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Crossover voting may not affect upcoming Senate race

Perhaps an item that slipped by the consciousness of observers was election results in New Orleans that contradicted long-held conventional wisdom about race and voting. In several plurality-black constituencies, non-blacks were elected which is a reversal of past trends. More intriguingly, you had white candidates winning in majority-black constituencies because black crossover voting exceeded white crossover voting – and this could have consequences for upcoming statewide elections.

In House districts in New Orleans, among the four plurality (but not majority) black districts, three white candidates won. (And in the 102nd, Democrat incumbent Jeff Arnold, white, won again in his majority black district). Parish/city-wide, an at-large council seat and Criminal Court judgeship were won by whites where black registrants outnumber whites by almost double.

Most interestingly, rough estimates of voting show that white voters in contests pitting a white and black candidate were only about half as likely to vote for the black candidate as blacks were to vote for the white candidate. This is highly significant because with very few exceptions the ratio typically has been in the reverse in Louisiana urban elections – as shown in New Orleans only last year with its mayoral election.

If victories for white candidates came about because of lack of black numbers because of 2005 hurricane displacement, that is interesting. But because, at least in the city-wide races, crossover voting that showed less solidarity among blacks than whites which was the margin of victory for white candidates truly is astounding, contradicting much of the literature explaining elections in urban America that consistently have shown whites are more likely than blacks to cross over racial lines in voting.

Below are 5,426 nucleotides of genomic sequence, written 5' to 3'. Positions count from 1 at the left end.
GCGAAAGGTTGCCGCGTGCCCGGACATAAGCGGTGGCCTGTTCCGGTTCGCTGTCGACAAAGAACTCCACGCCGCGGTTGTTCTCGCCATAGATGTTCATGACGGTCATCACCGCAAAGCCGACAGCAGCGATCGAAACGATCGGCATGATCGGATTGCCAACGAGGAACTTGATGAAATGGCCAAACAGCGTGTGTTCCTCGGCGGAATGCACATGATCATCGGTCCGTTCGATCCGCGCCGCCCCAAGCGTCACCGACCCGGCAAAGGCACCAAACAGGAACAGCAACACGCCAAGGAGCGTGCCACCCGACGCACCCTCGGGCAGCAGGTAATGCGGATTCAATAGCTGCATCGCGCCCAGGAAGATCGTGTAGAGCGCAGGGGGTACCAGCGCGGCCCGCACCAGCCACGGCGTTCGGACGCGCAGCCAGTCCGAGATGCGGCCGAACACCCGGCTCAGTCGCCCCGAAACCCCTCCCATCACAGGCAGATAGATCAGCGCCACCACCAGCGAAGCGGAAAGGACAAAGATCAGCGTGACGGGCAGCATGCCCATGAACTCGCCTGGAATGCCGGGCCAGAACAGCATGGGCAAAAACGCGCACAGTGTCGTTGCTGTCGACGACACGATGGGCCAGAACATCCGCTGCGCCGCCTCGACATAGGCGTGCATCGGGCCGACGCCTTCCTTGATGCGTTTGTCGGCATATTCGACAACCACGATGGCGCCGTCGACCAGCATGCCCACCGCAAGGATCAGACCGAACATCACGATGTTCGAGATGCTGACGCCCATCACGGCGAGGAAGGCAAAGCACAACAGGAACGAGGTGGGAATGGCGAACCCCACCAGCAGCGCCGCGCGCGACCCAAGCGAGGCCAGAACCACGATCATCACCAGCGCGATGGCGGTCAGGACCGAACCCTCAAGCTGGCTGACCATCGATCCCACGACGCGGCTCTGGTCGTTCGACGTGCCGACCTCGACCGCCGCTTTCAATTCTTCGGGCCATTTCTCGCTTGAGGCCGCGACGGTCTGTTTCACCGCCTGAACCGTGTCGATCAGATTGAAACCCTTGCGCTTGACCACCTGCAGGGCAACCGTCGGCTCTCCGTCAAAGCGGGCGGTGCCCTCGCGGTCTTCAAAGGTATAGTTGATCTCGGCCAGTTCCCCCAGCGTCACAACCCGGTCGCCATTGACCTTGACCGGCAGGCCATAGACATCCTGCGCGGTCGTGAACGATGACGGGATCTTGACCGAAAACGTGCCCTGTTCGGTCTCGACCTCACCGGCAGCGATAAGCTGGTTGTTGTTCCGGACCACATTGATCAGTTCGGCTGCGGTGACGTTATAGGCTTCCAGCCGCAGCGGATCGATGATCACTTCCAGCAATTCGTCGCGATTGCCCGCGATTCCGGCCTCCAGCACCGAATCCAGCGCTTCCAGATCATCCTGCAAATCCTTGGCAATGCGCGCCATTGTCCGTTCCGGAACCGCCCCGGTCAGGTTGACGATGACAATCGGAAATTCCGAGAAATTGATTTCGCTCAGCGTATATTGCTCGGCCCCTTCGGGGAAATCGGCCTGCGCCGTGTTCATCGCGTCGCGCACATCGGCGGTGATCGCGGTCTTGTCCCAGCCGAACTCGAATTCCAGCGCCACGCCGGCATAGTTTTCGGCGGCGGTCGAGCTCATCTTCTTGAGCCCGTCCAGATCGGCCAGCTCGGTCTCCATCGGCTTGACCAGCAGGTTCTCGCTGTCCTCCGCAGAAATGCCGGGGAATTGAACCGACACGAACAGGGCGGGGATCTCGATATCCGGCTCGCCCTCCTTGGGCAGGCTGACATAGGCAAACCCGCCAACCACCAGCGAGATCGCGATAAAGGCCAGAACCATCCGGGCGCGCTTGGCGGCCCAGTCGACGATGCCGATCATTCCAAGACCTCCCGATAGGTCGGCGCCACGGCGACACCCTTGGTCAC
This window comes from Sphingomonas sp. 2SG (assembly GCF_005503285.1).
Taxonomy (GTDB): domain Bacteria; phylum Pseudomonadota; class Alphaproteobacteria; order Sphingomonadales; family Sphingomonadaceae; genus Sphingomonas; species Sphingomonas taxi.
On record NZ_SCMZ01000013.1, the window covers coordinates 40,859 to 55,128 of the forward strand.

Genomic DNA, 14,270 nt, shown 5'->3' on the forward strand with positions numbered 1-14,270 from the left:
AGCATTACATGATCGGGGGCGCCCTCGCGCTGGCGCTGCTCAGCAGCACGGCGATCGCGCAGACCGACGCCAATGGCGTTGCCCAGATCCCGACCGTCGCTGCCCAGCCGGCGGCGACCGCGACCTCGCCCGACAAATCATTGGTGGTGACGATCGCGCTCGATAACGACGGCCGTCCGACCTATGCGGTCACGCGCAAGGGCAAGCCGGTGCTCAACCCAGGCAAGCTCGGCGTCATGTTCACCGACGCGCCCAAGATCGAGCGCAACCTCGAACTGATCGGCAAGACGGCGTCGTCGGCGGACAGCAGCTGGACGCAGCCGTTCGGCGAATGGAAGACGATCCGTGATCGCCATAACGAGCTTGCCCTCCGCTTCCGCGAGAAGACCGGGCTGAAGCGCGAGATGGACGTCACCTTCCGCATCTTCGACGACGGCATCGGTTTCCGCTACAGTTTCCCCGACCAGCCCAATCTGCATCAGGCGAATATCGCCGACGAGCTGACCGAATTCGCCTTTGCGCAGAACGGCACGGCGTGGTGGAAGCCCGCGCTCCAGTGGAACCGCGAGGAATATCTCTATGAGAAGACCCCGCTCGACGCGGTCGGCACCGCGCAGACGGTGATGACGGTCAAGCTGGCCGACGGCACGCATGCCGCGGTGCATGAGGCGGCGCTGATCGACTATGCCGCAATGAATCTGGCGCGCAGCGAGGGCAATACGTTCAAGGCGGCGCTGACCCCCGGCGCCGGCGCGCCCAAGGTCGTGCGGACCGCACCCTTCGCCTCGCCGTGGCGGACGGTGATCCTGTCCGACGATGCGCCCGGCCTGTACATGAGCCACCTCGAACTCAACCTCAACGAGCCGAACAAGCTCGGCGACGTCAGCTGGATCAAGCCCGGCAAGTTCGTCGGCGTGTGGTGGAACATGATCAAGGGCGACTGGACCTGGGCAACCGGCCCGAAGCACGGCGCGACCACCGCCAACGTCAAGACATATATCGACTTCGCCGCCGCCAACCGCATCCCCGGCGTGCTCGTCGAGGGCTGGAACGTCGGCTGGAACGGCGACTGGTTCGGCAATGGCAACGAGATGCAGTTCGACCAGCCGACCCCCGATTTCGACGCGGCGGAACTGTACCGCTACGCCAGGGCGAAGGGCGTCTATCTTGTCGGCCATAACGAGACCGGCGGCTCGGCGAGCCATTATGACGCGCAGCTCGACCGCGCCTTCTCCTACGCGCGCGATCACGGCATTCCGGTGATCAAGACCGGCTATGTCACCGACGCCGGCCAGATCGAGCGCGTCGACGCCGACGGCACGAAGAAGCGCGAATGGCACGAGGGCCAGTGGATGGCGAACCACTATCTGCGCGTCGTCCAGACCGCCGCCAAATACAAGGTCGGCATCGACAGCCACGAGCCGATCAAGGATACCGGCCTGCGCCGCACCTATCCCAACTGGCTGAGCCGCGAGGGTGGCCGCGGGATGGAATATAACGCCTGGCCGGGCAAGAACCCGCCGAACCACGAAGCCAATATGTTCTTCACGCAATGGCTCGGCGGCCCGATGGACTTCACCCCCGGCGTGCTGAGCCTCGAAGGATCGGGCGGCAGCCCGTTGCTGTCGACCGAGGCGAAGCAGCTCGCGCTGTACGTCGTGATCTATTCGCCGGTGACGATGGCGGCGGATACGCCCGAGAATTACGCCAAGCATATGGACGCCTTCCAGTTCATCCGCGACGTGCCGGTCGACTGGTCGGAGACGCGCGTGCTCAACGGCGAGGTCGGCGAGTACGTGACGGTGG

Whether this will have an impact on the 2008 election for the Senate is another matter. Larger-than-normal black crossover voting, it must be noted, applied only to white Democrats, so it well may not apply to one or more white Republicans running against incumbent white Democrat Sen. Mary Landrieu. By way of example, black voting for southeast Asian Indian Republican Gov.-elect Bobby Jindal ran within norms in Orleans at about 10 percent.

Still, this represents an intriguing potential trend. In all probability, it may be a factor of individual candidacies specific to this election and may not play out as a permanent kind of shift. If it were to, one possible explanation would be that displacement disproportionately affected lower-income individuals, disproportionately black Democrats, who would be less likely to defect from monoracial voting. Future election results will confirm whether this is a blip, or a new phenomenon awaiting study and explanation.

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